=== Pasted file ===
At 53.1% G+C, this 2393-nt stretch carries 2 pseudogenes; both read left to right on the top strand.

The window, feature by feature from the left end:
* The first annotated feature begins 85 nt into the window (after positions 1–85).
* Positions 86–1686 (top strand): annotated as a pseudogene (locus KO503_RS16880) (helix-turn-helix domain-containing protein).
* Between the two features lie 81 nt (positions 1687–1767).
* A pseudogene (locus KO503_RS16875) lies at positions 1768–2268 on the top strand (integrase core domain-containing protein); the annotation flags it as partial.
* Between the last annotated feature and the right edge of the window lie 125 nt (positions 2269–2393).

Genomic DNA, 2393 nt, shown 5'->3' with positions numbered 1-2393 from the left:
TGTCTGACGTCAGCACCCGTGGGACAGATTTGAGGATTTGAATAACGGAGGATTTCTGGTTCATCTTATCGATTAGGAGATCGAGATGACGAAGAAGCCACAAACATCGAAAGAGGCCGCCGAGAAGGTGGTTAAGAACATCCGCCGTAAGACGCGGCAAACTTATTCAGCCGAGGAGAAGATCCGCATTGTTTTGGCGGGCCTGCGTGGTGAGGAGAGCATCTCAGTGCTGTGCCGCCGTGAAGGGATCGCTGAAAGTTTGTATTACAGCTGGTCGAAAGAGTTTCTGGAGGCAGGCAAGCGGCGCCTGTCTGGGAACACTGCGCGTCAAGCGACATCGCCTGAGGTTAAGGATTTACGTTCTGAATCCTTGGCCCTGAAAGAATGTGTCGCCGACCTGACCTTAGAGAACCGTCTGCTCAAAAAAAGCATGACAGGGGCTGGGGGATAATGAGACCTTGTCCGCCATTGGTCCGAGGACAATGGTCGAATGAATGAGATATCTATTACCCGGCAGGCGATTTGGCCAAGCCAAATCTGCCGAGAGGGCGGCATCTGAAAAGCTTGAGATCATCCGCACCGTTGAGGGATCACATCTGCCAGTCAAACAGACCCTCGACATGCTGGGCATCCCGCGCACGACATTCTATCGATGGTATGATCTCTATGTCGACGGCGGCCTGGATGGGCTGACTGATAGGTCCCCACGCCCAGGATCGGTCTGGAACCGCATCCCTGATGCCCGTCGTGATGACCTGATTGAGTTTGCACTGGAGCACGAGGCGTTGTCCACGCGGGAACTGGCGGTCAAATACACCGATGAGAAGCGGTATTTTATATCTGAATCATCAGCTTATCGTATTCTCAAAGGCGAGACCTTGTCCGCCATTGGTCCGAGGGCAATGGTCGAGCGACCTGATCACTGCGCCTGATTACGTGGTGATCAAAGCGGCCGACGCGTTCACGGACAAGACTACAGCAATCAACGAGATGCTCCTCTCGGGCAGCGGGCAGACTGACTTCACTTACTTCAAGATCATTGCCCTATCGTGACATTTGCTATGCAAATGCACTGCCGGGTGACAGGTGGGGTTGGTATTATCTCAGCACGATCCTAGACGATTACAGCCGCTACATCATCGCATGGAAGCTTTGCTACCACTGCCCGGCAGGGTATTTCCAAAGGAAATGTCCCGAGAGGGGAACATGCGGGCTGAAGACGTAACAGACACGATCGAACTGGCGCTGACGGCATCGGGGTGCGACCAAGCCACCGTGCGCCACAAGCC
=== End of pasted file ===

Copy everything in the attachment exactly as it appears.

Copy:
At 53.1% G+C, this 2393-nt stretch carries 2 pseudogenes; both read left to right on the top strand.

The window, feature by feature from the left end:
* The first annotated feature begins 85 nt into the window (after positions 1–85).
* Positions 86–1686 (top strand): annotated as a pseudogene (locus KO503_RS16880) (helix-turn-helix domain-containing protein).
* Between the two features lie 81 nt (positions 1687–1767).
* A pseudogene (locus KO503_RS16875) lies at positions 1768–2268 on the top strand (integrase core domain-containing protein); the annotation flags it as partial.
* Between the last annotated feature and the right edge of the window lie 125 nt (positions 2269–2393).

Genomic DNA, 2393 nt, shown 5'->3' with positions numbered 1-2393 from the left:
TGTCTGACGTCAGCACCCGTGGGACAGATTTGAGGATTTGAATAACGGAGGATTTCTGGTTCATCTTATCGATTAGGAGATCGAGATGACGAAGAAGCCACAAACATCGAAAGAGGCCGCCGAGAAGGTGGTTAAGAACATCCGCCGTAAGACGCGGCAAACTTATTCAGCCGAGGAGAAGATCCGCATTGTTTTGGCGGGCCTGCGTGGTGAGGAGAGCATCTCAGTGCTGTGCCGCCGTGAAGGGATCGCTGAAAGTTTGTATTACAGCTGGTCGAAAGAGTTTCTGGAGGCAGGCAAGCGGCGCCTGTCTGGGAACACTGCGCGTCAAGCGACATCGCCTGAGGTTAAGGATTTACGTTCTGAATCCTTGGCCCTGAAAGAATGTGTCGCCGACCTGACCTTAGAGAACCGTCTGCTCAAAAAAAGCATGACAGGGGCTGGGGGATAATGAGACCTTGTCCGCCATTGGTCCGAGGACAATGGTCGAATGAATGAGATATCTATTACCCGGCAGGCGATTTGGCCAAGCCAAATCTGCCGAGAGGGCGGCATCTGAAAAGCTTGAGATCATCCGCACCGTTGAGGGATCACATCTGCCAGTCAAACAGACCCTCGACATGCTGGGCATCCCGCGCACGACATTCTATCGATGGTATGATCTCTATGTCGACGGCGGCCTGGATGGGCTGACTGATAGGTCCCCACGCCCAGGATCGGTCTGGAACCGCATCCCTGATGCCCGTCGTGATGACCTGATTGAGTTTGCACTGGAGCACGAGGCGTTGTCCACGCGGGAACTGGCGGTCAAATACACCGATGAGAAGCGGTATTTTATATCTGAATCATCAGCTTATCGTATTCTCAAAGGCGAGACCTTGTCCGCCATTGGTCCGAGGGCAATGGTCGAGCGACCTGATCACTGCGCCTGATTACGTGGTGATCAAAGCGGCCGACGCGTTCACGGACAAGACTACAGCAATCAACGAGATGCTCCTCTCGGGCAGCGGGCAGACTGACTTCACTTACTTCAAGATCATTGCCCTATCGTGACATTTGCTATGCAAATGCACTGCCGGGTGACAGGTGGGGTTGGTATTATCTCAGCACGATCCTAGACGATTACAGCCGCTACATCATCGCATGGAAGCTTTGCTACCACTGCCCGGCAGGGTATTTCCAAAGGAAATGTCCCGAGAGGGGAACATGCGGGCTGAAGACGTAACAGACACGATCGAACTGGCGCTGACGGCATCGGGGTGCGACCAAGCCACCGTGCGCCACAAGCC